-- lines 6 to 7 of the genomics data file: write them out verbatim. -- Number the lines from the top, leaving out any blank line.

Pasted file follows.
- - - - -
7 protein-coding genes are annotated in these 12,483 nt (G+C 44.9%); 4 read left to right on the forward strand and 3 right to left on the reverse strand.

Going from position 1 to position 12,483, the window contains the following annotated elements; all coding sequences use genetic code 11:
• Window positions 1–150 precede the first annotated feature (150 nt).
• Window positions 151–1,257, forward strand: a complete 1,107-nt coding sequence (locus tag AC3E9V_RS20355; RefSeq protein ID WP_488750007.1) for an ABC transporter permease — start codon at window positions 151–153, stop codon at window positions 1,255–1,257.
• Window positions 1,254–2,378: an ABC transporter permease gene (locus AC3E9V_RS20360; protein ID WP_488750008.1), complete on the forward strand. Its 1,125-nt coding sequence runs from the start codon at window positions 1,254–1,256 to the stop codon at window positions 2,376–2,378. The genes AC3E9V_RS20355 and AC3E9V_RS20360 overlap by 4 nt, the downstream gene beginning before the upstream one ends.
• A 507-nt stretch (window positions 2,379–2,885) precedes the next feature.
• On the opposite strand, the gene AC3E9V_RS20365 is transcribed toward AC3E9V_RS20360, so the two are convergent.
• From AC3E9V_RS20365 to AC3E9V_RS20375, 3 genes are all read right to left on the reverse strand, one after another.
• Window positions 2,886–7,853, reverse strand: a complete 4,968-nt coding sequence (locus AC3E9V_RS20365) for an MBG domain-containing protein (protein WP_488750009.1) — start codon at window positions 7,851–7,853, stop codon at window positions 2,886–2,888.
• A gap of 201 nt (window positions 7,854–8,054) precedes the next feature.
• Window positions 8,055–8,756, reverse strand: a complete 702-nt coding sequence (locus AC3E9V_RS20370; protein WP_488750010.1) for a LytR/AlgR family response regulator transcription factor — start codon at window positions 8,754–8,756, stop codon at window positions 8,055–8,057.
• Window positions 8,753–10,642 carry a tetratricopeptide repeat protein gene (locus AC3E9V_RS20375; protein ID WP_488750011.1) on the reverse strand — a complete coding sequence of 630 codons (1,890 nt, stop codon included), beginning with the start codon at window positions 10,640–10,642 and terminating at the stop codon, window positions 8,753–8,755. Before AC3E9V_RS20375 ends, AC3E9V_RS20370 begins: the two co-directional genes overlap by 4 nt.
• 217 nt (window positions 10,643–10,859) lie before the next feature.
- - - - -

• A 507-nt stretch (window positions 2,379–2,885) precedes the next feature.
• On the opposite strand, the gene AC3E9V_RS20365 is transcribed toward AC3E9V_RS20360, so the two are convergent.